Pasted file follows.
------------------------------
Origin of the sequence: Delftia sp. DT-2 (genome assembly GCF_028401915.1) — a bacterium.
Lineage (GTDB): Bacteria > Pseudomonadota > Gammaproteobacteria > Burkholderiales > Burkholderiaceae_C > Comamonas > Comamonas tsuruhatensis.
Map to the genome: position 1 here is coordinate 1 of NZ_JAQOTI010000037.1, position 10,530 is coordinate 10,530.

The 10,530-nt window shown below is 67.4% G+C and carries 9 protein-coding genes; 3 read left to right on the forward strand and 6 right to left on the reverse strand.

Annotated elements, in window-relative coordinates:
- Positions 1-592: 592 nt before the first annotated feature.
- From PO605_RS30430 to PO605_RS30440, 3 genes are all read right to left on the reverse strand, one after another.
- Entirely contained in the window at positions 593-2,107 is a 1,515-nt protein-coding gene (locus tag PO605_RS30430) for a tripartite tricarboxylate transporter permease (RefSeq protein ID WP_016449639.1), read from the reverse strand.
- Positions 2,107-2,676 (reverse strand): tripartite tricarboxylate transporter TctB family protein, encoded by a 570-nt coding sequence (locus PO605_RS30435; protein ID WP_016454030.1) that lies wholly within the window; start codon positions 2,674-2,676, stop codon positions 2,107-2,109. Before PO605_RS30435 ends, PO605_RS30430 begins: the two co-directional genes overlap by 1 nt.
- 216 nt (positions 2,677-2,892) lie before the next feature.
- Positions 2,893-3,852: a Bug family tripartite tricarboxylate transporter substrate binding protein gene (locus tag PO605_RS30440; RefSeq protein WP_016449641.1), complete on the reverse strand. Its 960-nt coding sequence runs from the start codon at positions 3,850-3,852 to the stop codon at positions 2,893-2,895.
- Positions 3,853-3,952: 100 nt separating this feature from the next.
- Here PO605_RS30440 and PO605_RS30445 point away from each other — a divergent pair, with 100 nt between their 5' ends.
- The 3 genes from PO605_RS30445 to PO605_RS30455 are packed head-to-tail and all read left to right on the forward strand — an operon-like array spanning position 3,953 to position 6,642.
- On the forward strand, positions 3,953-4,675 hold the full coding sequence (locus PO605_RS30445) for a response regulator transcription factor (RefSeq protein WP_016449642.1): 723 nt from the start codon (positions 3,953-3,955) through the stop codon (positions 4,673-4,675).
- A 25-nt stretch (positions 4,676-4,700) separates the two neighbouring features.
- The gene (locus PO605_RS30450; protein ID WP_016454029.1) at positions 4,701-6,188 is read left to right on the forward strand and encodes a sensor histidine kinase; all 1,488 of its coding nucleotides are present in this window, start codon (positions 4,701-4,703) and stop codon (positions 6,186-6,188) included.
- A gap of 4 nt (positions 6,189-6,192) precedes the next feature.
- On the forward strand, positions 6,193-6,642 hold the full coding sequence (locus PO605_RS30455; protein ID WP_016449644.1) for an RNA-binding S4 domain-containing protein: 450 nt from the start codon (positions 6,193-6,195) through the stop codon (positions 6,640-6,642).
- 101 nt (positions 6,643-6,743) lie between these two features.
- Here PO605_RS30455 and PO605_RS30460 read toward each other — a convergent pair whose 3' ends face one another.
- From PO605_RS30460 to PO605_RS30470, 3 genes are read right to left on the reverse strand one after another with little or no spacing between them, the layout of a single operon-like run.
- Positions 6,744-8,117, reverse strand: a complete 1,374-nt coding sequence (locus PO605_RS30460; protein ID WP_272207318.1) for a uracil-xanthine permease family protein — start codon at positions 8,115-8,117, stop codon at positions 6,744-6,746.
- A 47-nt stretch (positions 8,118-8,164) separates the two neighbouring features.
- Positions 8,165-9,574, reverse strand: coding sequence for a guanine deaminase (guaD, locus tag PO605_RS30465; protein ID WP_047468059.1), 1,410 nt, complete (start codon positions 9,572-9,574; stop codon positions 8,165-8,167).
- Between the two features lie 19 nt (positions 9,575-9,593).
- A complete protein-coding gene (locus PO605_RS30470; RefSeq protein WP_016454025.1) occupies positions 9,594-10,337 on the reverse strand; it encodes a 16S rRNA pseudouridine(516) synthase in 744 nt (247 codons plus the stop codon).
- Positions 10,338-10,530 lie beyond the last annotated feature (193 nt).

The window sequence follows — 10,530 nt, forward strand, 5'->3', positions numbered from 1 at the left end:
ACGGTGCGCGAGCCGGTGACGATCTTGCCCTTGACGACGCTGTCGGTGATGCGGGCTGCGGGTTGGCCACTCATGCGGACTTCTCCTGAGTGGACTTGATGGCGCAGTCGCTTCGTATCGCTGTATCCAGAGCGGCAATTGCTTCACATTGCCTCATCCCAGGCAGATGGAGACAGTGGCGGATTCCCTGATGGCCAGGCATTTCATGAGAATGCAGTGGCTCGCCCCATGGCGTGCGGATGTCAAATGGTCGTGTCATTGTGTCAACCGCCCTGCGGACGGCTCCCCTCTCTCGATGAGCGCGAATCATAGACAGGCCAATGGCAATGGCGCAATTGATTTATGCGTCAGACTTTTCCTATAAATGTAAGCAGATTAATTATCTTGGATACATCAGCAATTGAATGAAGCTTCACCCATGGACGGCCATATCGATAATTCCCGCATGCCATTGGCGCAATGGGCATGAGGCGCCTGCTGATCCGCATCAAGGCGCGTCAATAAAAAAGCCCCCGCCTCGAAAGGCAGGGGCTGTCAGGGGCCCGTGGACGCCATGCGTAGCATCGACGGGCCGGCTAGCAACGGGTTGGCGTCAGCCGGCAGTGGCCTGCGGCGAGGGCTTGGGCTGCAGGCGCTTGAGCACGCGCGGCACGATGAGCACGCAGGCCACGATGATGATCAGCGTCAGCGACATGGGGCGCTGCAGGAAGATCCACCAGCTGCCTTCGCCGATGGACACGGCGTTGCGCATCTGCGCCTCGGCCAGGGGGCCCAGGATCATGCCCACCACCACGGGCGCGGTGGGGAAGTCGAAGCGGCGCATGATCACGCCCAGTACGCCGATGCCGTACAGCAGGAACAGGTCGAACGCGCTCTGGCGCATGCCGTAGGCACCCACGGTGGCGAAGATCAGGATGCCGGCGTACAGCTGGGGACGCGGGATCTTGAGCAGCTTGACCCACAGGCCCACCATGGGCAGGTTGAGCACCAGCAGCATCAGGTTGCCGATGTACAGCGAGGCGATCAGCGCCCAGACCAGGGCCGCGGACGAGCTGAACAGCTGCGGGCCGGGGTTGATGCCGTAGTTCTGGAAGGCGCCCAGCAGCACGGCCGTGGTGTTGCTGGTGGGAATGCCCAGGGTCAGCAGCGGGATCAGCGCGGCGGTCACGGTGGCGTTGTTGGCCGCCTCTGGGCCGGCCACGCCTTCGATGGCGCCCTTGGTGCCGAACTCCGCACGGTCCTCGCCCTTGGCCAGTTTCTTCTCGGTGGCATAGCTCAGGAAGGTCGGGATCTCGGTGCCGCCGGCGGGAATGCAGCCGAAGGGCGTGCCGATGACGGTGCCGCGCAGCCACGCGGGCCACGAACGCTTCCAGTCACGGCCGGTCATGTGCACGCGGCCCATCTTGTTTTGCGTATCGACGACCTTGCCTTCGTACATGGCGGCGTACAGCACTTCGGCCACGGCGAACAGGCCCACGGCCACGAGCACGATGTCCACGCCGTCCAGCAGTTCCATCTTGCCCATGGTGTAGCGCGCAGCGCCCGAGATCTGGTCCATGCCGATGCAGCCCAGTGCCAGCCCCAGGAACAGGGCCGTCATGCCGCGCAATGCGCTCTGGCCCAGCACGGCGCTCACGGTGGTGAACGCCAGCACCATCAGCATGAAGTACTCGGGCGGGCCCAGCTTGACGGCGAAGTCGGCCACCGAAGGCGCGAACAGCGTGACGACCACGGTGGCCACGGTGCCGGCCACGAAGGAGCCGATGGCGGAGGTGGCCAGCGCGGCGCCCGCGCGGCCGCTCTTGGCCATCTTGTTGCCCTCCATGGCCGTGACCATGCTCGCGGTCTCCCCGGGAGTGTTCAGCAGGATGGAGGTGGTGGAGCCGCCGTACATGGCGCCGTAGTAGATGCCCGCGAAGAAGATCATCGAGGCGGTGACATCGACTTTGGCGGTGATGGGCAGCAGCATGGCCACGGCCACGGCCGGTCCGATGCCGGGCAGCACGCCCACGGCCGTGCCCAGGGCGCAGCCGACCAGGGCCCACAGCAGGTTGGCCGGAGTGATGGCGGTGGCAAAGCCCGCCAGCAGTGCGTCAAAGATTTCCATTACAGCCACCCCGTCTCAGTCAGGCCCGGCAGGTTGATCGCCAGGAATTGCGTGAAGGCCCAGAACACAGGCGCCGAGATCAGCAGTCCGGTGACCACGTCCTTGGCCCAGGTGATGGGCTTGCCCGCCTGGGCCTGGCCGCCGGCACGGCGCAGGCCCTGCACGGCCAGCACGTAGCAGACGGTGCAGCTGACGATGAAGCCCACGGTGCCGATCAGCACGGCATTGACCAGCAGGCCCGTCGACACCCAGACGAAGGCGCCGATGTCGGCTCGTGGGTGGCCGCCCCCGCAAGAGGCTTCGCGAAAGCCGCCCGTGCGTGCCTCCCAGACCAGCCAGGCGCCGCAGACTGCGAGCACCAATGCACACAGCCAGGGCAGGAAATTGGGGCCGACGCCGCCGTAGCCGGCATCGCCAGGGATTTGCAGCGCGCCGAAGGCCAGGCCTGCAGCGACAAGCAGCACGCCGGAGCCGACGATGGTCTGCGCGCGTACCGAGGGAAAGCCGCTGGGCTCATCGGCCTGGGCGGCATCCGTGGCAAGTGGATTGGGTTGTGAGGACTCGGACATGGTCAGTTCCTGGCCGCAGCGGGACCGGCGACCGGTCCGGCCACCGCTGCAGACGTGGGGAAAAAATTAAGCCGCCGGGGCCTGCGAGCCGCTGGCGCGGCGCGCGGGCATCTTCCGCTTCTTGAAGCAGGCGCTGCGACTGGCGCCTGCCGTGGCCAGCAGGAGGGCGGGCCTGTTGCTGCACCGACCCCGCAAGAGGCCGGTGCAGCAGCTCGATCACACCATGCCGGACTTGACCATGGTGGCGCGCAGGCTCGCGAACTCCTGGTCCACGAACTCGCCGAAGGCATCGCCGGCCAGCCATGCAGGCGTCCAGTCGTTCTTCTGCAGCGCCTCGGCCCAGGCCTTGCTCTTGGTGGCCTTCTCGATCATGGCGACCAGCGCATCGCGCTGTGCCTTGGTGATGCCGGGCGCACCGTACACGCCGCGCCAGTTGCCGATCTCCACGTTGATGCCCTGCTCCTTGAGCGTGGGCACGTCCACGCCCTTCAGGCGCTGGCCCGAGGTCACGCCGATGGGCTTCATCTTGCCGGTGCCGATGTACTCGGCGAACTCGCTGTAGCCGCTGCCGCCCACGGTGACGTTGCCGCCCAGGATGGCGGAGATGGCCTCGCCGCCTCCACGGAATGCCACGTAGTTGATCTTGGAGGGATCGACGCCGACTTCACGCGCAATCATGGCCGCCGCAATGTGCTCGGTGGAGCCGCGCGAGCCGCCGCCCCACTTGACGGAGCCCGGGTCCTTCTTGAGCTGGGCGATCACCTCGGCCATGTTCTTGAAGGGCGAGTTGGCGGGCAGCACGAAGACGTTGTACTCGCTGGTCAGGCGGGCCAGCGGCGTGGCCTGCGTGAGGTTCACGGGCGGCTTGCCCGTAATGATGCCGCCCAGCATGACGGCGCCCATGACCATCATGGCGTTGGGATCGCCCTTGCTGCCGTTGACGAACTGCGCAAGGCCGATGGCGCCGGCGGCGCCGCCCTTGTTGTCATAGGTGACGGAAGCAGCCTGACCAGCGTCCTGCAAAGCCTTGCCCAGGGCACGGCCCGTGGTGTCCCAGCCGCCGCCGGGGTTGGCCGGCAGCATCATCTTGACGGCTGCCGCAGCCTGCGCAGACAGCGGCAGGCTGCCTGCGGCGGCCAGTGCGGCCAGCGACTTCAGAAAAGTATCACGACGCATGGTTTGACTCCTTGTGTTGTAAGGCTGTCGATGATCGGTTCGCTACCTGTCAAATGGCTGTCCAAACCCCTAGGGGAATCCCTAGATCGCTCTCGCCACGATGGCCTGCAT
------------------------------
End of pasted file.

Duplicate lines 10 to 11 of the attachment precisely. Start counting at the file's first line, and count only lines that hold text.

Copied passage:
- 216 nt (positions 2,677-2,892) lie before the next feature.
- Positions 2,893-3,852: a Bug family tripartite tricarboxylate transporter substrate binding protein gene (locus tag PO605_RS30440; RefSeq protein WP_016449641.1), complete on the reverse strand. Its 960-nt coding sequence runs from the start codon at positions 3,850-3,852 to the stop codon at positions 2,893-2,895.